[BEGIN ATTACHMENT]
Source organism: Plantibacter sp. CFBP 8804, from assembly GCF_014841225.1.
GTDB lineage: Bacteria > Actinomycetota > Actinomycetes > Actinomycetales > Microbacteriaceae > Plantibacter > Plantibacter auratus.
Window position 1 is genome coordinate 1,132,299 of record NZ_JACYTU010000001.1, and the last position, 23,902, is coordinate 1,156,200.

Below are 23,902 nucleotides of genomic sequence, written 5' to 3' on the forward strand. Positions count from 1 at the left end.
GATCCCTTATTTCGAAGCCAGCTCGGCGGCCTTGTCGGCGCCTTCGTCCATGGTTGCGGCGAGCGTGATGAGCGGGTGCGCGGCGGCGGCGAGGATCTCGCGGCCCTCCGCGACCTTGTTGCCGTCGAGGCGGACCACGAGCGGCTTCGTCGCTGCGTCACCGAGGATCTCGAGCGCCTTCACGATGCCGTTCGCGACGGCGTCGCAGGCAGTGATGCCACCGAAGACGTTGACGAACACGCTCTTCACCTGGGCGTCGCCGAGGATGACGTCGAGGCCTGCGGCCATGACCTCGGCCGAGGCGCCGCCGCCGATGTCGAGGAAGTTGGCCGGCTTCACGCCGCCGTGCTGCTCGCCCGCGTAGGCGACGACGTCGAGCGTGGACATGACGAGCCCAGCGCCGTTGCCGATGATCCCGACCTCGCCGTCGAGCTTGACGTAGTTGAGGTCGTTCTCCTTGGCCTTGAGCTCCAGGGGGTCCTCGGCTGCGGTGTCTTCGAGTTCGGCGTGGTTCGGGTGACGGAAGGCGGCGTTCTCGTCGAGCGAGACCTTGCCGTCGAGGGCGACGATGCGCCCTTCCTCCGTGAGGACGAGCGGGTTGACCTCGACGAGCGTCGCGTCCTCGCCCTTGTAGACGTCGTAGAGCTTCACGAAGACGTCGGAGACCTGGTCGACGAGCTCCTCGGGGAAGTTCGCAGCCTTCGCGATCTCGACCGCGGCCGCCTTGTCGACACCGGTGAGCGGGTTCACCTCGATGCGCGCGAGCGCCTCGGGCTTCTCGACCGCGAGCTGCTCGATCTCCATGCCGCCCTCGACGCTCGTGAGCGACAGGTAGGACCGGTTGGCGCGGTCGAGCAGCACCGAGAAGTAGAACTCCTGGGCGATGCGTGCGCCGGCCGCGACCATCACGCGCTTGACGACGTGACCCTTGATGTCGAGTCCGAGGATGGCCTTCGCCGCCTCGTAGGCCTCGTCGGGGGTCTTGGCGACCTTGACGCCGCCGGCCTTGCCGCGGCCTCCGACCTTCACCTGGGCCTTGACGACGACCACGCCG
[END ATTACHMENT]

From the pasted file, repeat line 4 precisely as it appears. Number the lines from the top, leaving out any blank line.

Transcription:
Below are 23,902 nucleotides of genomic sequence, written 5' to 3' on the forward strand. Positions count from 1 at the left end.